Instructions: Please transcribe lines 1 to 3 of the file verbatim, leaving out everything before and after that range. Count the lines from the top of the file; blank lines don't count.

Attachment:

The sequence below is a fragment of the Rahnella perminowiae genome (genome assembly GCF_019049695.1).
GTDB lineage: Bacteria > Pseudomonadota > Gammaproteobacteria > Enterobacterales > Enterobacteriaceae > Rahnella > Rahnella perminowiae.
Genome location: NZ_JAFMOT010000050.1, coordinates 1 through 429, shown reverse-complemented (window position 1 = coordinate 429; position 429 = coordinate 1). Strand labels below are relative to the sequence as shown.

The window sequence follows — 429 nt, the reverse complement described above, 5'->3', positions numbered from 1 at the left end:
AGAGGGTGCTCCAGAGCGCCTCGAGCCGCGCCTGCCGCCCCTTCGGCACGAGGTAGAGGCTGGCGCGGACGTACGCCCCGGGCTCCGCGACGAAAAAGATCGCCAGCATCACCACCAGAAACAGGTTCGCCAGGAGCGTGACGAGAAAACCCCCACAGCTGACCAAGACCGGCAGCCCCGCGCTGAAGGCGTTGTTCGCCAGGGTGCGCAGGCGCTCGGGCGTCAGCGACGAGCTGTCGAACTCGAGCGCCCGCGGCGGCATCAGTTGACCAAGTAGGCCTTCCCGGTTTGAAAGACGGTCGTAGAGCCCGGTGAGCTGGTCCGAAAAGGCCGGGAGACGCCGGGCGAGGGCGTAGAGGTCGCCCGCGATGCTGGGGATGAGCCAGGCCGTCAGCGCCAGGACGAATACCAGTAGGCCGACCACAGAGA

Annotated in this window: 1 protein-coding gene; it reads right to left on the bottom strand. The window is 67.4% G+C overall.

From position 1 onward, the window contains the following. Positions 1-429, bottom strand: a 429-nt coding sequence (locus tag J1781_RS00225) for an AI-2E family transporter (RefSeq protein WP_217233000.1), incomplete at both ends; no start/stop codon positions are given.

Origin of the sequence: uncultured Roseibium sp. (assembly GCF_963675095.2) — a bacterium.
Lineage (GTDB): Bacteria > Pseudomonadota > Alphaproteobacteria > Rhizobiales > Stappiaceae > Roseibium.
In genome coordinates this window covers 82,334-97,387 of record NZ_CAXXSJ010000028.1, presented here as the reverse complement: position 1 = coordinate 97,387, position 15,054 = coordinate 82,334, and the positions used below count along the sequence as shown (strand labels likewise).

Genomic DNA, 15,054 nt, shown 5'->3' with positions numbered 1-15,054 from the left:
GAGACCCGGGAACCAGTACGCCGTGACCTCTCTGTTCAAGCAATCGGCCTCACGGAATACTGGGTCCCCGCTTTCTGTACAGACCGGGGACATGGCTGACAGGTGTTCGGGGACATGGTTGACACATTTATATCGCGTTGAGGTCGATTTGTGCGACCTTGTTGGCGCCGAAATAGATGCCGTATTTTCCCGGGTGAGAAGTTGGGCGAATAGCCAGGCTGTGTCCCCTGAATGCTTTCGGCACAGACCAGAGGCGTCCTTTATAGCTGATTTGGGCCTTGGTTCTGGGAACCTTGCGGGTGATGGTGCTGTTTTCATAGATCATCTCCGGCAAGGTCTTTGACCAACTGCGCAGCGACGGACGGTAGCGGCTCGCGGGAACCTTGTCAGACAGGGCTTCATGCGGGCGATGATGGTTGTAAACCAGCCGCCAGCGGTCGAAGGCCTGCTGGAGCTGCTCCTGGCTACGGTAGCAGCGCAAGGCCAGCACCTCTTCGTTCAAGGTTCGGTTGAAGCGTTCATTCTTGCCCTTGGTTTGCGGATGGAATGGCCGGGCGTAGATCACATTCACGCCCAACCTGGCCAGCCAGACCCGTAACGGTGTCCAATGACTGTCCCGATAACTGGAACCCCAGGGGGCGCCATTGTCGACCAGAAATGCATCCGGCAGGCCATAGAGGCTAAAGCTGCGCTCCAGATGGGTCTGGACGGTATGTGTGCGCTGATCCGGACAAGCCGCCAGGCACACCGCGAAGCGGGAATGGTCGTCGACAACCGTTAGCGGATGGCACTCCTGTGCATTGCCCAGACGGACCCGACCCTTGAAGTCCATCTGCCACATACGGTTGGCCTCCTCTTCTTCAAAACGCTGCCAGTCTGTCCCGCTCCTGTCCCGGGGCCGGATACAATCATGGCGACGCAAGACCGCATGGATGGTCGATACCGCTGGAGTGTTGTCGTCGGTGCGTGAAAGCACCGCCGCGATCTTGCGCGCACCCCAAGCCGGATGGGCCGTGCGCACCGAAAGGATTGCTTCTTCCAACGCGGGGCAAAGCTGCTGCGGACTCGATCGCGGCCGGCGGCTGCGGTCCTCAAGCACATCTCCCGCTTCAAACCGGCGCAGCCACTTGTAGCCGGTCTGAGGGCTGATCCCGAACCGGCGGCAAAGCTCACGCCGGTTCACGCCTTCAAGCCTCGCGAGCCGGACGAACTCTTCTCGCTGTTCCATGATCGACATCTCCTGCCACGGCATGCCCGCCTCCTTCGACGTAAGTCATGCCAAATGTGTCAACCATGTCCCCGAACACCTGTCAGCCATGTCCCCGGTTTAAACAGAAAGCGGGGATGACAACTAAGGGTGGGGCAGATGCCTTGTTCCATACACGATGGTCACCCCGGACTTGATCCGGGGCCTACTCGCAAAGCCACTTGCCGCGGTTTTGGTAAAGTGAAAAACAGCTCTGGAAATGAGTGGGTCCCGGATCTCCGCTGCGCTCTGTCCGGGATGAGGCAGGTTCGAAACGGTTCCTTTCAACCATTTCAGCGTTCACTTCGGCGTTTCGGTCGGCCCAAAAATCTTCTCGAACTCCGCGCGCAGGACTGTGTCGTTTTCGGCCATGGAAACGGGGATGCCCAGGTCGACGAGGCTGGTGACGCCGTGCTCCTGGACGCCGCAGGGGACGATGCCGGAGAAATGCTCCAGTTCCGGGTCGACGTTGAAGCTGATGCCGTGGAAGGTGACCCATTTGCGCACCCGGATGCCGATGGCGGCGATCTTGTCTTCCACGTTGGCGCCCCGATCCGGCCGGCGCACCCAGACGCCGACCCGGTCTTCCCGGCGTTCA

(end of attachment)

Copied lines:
The sequence below is a fragment of the Rahnella perminowiae genome (genome assembly GCF_019049695.1).
GTDB lineage: Bacteria > Pseudomonadota > Gammaproteobacteria > Enterobacterales > Enterobacteriaceae > Rahnella > Rahnella perminowiae.
Genome location: NZ_JAFMOT010000050.1, coordinates 1 through 429, shown reverse-complemented (window position 1 = coordinate 429; position 429 = coordinate 1). Strand labels below are relative to the sequence as shown.